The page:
Colombian President Juan Manuel Santos on Thursday announced a joint public-private initiative to help small producers become more export focused.
The US$21.4m programme will target 11,000 producers of avocados, mango, pineapples, beef, dairy and other agricultural products in 200 municipalities, many of them areas affected by violence. The focus will be on helping them become more competitive by improving productivity, raise quality levels and introducing added value to their offer.
“We are going to conquer the world,” said Santos during the official launch of the ‘El Agro Exporta’ (Agro Exports) alliance, held in the municipality of Carmen de Viboral, in the department of Antioquia.
Highlighting the protectionist stance adopted by Donald Trump, Santos noted that market access was one of the key challenges facing the country.
Santos pointed out that Colombia has gone from exporting to just Venezuela and Ecuador to having access to 65 countries, equivalent to more than 1.5bn consumers.
“The great challenge is to take better advantage of this access,” the president said.
China is high on the government’s agenda and Santos said he is hopeful that the market will soon be open for Colombian Hass avocados, beef and other fruit.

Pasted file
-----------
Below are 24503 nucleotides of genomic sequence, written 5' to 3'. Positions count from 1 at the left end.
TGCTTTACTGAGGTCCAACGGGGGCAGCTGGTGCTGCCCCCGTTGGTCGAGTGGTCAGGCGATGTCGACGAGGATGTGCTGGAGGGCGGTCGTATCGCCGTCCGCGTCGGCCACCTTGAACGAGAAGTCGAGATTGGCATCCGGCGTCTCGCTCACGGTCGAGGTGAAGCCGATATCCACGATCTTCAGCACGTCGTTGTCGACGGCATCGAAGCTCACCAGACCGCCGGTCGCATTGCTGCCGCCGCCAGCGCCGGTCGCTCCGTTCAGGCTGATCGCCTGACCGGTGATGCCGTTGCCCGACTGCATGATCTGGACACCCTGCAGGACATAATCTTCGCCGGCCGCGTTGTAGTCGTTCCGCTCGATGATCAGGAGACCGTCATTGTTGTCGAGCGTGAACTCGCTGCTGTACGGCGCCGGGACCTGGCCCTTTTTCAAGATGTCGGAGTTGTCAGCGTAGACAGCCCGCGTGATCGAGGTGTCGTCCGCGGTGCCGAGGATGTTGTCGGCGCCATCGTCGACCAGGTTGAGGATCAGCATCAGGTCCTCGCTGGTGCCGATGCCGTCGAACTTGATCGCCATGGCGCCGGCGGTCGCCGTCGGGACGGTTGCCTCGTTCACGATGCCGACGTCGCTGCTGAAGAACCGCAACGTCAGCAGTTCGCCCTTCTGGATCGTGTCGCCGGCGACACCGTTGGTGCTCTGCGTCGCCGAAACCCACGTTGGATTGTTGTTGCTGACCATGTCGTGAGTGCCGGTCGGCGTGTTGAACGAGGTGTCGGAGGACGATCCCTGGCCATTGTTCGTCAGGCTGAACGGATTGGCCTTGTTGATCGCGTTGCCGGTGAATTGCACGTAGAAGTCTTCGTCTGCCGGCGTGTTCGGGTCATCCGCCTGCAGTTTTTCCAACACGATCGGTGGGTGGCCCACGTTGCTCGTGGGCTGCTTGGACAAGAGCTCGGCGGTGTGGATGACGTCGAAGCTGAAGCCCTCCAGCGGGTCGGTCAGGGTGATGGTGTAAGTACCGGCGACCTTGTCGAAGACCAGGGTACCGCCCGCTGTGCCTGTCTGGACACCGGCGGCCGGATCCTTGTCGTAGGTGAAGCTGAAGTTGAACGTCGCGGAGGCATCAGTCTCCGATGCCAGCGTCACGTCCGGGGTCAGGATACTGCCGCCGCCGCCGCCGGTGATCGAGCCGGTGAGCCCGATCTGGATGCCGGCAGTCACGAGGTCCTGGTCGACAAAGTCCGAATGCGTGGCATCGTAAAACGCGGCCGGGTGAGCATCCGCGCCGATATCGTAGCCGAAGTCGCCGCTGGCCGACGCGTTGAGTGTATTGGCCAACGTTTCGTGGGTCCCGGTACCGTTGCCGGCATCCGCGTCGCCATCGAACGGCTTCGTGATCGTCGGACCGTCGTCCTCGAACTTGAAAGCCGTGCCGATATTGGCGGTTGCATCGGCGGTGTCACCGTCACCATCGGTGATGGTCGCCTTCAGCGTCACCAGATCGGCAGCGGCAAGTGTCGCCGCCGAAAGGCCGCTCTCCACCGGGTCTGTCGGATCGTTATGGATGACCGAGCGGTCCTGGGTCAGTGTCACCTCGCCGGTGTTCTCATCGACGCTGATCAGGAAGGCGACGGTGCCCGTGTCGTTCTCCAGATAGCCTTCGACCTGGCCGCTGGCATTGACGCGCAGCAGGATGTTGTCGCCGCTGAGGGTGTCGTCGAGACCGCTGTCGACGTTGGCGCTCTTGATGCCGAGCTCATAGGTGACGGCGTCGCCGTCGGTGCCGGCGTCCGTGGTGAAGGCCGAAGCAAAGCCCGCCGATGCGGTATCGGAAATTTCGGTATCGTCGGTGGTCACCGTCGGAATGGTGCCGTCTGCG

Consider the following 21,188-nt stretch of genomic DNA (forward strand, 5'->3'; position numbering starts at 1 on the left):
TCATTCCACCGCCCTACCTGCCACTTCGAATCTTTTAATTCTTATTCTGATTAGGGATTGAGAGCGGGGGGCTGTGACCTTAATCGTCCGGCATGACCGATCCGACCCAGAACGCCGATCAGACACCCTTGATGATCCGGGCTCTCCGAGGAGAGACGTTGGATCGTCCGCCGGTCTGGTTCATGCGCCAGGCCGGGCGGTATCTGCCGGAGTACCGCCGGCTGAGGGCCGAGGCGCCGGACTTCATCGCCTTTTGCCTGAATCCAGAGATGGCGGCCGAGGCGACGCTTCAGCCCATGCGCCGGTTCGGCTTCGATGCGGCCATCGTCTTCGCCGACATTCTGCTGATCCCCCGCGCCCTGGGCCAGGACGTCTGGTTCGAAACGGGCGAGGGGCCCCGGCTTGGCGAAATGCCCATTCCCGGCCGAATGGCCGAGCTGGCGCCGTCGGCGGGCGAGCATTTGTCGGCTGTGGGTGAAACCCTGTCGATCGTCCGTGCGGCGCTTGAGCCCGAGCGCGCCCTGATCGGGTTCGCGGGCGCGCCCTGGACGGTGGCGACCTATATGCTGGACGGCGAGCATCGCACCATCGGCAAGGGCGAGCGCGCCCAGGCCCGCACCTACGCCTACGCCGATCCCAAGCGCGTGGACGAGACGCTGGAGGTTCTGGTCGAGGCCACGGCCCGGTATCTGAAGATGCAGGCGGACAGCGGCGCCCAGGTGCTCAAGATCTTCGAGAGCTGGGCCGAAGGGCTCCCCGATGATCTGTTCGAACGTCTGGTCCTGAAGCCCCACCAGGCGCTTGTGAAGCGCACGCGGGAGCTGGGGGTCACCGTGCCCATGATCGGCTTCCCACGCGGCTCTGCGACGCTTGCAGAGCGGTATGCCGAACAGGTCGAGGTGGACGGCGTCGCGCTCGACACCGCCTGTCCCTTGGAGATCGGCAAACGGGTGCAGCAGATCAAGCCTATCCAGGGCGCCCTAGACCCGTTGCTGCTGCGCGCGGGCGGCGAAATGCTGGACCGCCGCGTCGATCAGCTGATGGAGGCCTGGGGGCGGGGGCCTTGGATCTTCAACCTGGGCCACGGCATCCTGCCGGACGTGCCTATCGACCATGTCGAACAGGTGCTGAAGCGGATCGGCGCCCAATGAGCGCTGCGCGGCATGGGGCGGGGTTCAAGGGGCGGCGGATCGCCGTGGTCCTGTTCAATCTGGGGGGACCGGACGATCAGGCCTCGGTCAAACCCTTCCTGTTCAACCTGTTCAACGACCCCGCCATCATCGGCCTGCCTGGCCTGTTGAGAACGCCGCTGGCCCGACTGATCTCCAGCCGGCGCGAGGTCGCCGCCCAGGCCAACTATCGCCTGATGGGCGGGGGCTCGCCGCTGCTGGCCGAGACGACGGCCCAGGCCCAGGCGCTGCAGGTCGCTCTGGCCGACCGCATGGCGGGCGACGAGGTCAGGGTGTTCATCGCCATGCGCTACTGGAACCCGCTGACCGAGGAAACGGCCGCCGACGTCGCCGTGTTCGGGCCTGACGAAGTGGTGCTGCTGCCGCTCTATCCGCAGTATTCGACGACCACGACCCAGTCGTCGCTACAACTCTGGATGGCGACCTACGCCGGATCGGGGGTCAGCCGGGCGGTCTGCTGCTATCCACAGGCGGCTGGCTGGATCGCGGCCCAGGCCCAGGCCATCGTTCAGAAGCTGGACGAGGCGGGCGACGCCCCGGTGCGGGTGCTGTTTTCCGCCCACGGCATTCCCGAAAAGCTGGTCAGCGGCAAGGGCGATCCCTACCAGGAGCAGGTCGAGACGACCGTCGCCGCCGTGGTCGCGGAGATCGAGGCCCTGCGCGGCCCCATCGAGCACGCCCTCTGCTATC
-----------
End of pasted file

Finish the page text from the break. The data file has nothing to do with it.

Agriculture minister Juan Guillermo Zuluaga, said with El Agro Exporta Colombia had the potential to become one of seven countries supplying food to the whole world.
In order to do so, Zuluaga said producers would have to become more competitive and adapt to the requirements of the international markets.
He pointed out that around 5,000 farmers, more than 45 per cent of the 11,000 forming part of the El Agro Exporta alliance, live in 70 areas classified as Zones Most Affected by the Conflict (Zomac).
Part of the alliance’s funds will go towards promotions carried out by trade promotion agency ProColombia under its ‘Colombian food: an origin that excites’ campaign.
The campaign targets markets with which Colombia already has trade agreements such as the US, Canada, the European Union and South Korea, as well as countries where Colombia has already established exports of traditional products like coffee and flowers such as Japan, Southeast Asia and the Middle East.
The international presentation of the ‘Colombian food: an origin that excites’ campaign will be held at this month’s Fruit Logistica in Berlin.